Poverty in Lebanon, a National Disgrace
It’s hard to fathom the levels of poverty that now exist in Lebanon, particularly in the less fortunate areas in towns and villages surrounding larger municipalities. After years of government mismanagement of the country’s finances, there are no short-term solutions to relieve the pressure on the lower and middle classes as the Lebanese currency has lost over one-third of its value in recent weeks. Dollar accounts are frozen, businesses are closed, and store shelves are showing fewer goods. There are stories of rising suicide rates, doctors personally purchasing medicines unavailable in government dispensaries, and deteriorating health, education, and social services across the country. And this does not include the impact on the hundreds of thousands of Syrian refugees miserable in makeshift tent camps.
The government shows no signs of coming together around a team of competent technocrats who can implement the rigorous program needed to convince donors that Lebanon can recover transparently and effectively, eschewing the usual genuflections towards the sectarian spoils system. Immediate and medium term steps to unify, rebuild, and invigorate the country and the economy are immense challenges. According to the Corruption Perceptions Index, Lebanon’s corruption reached a record high ranking of 143 out of 175 in 2017, a stark drop from its 2006 score of 63. So the erosion of its economic health is not a recent phenomenon. It is a burden that is driving the country from being a fragile state to one that is failed and broken.
As a recent Carnegie Middle East article noted, “An increasing number of businesses are closing their doors. In 2019,265 restaurants have shut down; over 10 % of Lebanese companies are believed to have gone out of business and over 22% have reduced staff levels by 60%. In addition, business owners are reportedly cutting salaries by half,” and this was in early December. Social media from Lebanon frequently carry stories that detail the suffering and privations of the people and the outreach by the demonstrators to assist those in need.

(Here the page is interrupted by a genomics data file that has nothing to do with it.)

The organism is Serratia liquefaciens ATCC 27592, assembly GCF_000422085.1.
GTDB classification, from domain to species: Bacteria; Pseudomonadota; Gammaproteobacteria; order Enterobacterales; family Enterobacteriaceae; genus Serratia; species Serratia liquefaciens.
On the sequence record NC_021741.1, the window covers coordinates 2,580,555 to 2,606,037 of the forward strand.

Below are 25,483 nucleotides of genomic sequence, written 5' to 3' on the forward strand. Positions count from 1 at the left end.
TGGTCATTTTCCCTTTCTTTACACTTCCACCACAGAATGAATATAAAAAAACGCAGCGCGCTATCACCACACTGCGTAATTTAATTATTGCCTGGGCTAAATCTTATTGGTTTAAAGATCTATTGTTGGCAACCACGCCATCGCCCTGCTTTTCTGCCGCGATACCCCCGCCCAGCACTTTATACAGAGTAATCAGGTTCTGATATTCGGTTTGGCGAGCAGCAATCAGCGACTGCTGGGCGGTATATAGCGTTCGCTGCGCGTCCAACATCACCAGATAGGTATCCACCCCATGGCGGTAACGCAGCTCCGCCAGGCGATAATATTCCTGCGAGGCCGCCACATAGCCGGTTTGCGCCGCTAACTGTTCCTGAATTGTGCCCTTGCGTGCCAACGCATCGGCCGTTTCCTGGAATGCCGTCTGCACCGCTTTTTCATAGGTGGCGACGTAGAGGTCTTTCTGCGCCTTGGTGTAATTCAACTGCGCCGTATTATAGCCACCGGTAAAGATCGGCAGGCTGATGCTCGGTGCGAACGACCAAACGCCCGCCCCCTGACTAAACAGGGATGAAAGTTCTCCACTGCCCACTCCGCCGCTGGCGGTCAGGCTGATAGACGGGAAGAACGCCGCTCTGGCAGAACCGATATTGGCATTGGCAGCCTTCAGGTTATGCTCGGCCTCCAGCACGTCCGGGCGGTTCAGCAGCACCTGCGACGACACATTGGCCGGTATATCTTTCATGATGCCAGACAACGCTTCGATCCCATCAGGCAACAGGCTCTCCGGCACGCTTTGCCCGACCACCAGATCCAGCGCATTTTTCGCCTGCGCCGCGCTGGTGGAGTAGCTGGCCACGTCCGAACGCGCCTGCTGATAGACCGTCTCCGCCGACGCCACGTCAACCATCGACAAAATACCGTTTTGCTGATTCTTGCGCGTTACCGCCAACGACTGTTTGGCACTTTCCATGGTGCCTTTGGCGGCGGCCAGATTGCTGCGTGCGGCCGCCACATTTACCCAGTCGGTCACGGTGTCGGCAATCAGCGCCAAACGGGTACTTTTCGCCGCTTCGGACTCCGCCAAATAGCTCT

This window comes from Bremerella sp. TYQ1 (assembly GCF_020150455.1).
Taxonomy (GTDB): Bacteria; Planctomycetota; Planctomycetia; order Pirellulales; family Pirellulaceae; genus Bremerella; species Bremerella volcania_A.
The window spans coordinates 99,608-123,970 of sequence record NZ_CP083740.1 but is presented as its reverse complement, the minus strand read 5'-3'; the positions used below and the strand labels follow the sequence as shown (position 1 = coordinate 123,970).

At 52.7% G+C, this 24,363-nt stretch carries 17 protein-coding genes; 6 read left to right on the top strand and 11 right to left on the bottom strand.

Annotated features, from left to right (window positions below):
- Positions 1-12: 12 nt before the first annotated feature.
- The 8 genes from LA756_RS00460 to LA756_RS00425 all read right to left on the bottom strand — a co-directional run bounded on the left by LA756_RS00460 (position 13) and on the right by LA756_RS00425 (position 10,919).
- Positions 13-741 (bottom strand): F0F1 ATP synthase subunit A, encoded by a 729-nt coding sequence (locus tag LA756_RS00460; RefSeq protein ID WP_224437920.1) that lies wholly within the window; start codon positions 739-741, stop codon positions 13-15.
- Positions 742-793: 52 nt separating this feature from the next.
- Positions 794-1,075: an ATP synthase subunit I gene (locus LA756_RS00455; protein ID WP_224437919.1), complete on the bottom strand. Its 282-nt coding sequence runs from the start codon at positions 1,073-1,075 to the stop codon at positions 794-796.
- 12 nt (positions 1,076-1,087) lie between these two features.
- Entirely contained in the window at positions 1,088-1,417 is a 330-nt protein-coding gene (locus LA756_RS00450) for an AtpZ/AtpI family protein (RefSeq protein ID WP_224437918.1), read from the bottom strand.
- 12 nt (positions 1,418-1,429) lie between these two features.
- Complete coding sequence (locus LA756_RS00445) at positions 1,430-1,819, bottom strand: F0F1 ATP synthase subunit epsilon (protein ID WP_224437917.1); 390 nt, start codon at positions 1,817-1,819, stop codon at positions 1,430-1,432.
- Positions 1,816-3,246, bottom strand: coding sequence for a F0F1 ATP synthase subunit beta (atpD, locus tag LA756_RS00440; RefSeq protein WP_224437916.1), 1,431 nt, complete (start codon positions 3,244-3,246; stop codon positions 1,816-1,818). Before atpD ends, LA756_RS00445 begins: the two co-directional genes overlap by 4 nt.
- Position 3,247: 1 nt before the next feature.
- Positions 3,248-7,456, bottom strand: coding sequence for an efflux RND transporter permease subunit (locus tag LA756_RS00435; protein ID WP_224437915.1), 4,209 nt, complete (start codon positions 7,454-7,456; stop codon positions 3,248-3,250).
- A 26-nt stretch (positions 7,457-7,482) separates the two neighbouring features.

A story in the Jordan Times related that “Across the country, protest encampments are bustling with volunteers trying to fill in for an absent state and cash-strapped charities that have closed their doors or reduced their activities in recent months due to deteriorating economic conditions.” It noted that “With volunteer kitchens, makeshift clinics, and donation centers, Lebanon’s protesters are helping their compatriots survive the worst economic crisis since the civil war by offering services many can no longer afford.”
The article mentioned efforts in Sidon and well as Beirut’s main protest camp, where “volunteers dressed in neon-yellow vests pack the back of a truck with piles of donated food.Near the main central bank building in the capital, cardboard boxes and rubbish bags filled with donations line the sidewalk…“It is our national duty to mobilize and help each other,” said a volunteer.“’We have no other solution.’”
Another article provided statistics on the dire situation. According to Mohammad Chamseddine, a researcher at the consultancy firm International Information, 55%of the Lebanese people are poor.One quarter of the Lebanese population cannot secure their food needs while 30% can secure their food needs only without any other additional expense such as hospitalization, adding that more than 25% of the Lebanese are unemployed.
Former education minister Hassan Diab, who has been tasked by some of the political elites with forming the technocratic government demanded by the protestors and international donors, continues his efforts this week but has yet to show that those in power will step aside to empower a new government. With winter already causing flooding and snow, Lebanese of limited means are desperate as many can no longer afford to purchase power from private suppliers that the government is unable to provide. Winter was once a joyous time for holidays and skiing in Lebanon. This year the bottom line is misery for many and escape for the well off. The famous Lebanese resilience seems a distant dream for the starving, cold, and poor.